When to stop blood thinners before surgeries?

Clinical Brief — August 15th

The Brief

Blood thinners and surgeries don’t mix. For those on certain blood thinners, stopping treatment for 3 days before a surgery may give the body enough time to detox.

Where’s the evidence?

Researchers from France and Belgium did a prospective observational study involving about 420 patients taking a class of blood thinners called DOACs. Specifically, dabigatran (Pradaxa), rivaroxaban (Xarelto), and apixaban (Eliquis). A good 95% of patients were on blood thinners for A-fib.

Everyone was scheduled to go into surgery and had stopped their blood thinners at varying times before their operations. The researchers took blood samples before their surgeries and measured their drug levels. A drug concentration under 30 ng/mL was thought to be low enough to control the risk of bleeding for high-risk surgeries.

So how long should people stop treatment before their surgeries?

“54 hours was the best duration of DOAC discontinuation to predict a DOAC concentration ≤30 ng/mL”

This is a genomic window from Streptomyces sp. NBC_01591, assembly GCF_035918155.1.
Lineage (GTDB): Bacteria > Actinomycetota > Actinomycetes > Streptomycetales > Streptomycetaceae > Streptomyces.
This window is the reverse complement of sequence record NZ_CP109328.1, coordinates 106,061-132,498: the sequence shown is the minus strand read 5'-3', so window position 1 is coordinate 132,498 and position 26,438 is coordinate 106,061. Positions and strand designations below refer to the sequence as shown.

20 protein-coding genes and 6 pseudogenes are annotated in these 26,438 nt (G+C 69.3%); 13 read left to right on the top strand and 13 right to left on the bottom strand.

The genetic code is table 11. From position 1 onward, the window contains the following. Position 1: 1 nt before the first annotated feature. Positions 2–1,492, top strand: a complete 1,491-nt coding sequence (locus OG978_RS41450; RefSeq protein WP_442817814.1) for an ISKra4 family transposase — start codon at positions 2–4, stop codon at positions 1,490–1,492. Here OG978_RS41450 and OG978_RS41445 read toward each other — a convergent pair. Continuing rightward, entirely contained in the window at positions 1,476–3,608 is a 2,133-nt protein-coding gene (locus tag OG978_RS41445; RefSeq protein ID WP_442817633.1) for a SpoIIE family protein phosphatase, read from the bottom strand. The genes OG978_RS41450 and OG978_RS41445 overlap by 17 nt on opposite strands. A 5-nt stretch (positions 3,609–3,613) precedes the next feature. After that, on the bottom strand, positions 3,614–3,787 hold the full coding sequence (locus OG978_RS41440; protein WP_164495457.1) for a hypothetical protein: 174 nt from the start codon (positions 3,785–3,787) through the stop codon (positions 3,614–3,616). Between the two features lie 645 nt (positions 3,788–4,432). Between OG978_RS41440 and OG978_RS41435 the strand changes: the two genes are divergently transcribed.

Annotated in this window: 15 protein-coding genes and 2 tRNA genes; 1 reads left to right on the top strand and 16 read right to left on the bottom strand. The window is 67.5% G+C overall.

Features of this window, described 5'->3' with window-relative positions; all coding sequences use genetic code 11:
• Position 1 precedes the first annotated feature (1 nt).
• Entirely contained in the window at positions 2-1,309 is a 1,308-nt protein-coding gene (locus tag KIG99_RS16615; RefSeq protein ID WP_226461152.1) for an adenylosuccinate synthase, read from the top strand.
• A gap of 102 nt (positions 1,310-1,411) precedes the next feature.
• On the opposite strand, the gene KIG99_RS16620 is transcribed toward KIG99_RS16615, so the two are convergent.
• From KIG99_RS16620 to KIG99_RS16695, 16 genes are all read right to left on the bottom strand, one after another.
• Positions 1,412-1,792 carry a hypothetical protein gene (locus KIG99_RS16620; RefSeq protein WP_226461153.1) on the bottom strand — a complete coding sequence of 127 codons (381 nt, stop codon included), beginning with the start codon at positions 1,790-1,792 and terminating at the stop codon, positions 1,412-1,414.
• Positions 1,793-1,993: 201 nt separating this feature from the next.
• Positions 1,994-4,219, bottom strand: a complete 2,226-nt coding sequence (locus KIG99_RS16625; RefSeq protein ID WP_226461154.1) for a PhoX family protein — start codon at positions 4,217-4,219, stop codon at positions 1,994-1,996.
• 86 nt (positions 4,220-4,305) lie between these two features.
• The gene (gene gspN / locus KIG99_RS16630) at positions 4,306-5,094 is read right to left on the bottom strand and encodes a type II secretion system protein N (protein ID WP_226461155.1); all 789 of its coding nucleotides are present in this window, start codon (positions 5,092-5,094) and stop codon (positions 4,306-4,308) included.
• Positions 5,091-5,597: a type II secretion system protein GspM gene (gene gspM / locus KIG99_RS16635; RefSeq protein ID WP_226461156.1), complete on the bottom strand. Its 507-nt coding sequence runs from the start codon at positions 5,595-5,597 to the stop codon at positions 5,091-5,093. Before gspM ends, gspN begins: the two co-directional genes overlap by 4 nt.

- Godier A, et al.

In translation: 54 hours before a surgery is likely to be long enough for DOACs to clear the body. But since this was an awkward timing, the authors proposed 72 hours instead.

Also of note, dabigatran (Pradaxa) levels tapered off slower for patients who had lower kidney function than patients with good kidney function. This was more or less expected, but it’s still good to see confirmation.

For patients with lower kidney function and taking dabigatran (Pradaxa), it might be prudent to stop their blood thinners 4–5 days before their operation to give the drug more time to clear out of the body.

Bottom line

Patients on blood thinners often go off of treatment just before they have surgeries. Stop too early, and the risk of a blood clot before surgery goes up. Stop too late, and the surgery may induce an uncontrolled bleed.

This study suggests that stopping treatment 3 days in advance might be enough for some patients. It also confirmed that patients with low kidney function taking dabigatran (Pradaxa) may want to consider stopping treatment earlier before surgeries.

Last thing to remember. When blood thinners are stopped, it may be good to brush up on some of the signs and symptoms of clots help monitor any unexpected issues.

Like what you read? Give Holden Caulfield, PhD a round of applause.

From a quick cheer to a standing ovation, clap to show how much you enjoyed this story.